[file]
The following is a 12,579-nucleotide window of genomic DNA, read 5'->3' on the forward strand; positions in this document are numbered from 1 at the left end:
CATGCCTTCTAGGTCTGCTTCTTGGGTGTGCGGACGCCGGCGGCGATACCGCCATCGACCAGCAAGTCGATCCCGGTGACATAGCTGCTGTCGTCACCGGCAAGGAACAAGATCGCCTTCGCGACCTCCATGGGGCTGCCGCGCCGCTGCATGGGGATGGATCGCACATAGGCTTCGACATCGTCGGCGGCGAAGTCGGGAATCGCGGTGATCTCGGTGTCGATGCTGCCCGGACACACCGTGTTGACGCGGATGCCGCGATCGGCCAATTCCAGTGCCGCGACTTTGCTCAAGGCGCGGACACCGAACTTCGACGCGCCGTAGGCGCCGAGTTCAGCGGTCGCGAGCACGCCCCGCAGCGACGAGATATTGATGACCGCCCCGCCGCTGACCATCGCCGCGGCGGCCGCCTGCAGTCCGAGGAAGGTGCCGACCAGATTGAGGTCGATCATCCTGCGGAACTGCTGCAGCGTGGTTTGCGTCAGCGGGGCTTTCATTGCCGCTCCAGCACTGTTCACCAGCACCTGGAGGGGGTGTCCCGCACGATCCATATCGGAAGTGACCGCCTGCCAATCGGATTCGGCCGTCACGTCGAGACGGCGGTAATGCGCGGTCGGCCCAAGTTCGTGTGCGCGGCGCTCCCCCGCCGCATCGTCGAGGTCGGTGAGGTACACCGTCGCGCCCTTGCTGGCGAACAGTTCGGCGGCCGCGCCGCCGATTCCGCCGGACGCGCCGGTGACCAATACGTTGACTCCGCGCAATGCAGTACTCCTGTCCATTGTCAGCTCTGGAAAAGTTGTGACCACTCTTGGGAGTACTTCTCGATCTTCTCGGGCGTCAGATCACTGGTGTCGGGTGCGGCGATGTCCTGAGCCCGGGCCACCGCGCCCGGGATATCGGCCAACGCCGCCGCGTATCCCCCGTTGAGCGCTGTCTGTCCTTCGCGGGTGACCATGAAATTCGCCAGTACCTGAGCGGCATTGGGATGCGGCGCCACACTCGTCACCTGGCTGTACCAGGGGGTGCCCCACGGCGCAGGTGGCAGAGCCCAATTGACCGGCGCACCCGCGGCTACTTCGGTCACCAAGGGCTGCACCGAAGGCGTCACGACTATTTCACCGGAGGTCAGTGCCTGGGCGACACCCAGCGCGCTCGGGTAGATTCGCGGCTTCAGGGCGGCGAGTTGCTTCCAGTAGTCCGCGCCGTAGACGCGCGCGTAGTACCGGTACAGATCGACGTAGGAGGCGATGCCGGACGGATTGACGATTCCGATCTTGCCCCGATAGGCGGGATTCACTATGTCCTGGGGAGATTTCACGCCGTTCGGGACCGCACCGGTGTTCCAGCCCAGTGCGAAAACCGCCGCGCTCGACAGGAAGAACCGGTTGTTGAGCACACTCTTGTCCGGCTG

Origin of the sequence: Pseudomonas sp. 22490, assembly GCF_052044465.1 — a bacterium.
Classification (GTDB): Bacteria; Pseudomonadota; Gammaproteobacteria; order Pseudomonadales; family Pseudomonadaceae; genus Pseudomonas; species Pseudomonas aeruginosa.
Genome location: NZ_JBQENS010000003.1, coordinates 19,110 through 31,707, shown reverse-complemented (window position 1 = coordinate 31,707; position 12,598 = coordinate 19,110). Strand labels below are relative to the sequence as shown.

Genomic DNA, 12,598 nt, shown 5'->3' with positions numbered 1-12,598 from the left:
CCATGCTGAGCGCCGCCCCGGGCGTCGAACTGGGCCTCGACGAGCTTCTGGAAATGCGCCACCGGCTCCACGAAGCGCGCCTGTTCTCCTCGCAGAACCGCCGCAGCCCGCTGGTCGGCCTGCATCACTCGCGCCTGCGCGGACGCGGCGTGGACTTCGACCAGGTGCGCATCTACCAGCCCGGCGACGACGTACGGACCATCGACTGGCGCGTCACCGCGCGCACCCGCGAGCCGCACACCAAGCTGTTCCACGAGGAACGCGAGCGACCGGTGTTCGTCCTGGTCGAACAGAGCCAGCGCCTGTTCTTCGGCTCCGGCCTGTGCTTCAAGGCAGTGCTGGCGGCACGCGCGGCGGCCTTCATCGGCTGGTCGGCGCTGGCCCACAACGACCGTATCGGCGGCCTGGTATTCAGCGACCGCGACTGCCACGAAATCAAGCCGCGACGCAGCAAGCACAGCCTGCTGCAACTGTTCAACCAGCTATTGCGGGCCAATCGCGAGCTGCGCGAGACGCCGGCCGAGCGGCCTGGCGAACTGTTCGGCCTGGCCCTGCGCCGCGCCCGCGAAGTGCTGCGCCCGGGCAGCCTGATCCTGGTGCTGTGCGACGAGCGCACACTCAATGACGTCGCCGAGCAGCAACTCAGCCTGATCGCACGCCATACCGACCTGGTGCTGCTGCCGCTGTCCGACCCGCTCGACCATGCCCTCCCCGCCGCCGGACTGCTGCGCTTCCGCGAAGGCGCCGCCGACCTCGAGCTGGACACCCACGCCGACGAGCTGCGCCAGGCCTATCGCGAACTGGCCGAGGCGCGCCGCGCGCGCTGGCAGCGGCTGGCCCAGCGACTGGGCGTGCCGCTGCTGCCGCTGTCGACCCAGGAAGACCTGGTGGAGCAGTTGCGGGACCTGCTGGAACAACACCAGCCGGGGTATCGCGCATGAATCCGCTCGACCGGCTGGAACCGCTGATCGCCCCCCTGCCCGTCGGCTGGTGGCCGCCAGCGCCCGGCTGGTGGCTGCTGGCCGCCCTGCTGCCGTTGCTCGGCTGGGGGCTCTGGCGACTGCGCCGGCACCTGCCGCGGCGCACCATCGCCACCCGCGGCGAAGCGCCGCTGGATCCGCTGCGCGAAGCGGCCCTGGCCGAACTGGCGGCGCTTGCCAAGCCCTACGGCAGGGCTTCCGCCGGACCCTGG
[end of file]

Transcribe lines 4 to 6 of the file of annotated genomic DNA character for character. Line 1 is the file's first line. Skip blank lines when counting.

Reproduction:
Classification (GTDB): Bacteria; Pseudomonadota; Gammaproteobacteria; order Pseudomonadales; family Pseudomonadaceae; genus Pseudomonas; species Pseudomonas aeruginosa.
Genome location: NZ_JBQENS010000003.1, coordinates 19,110 through 31,707, shown reverse-complemented (window position 1 = coordinate 31,707; position 12,598 = coordinate 19,110). Strand labels below are relative to the sequence as shown.

Genomic DNA, 12,598 nt, shown 5'->3' with positions numbered 1-12,598 from the left: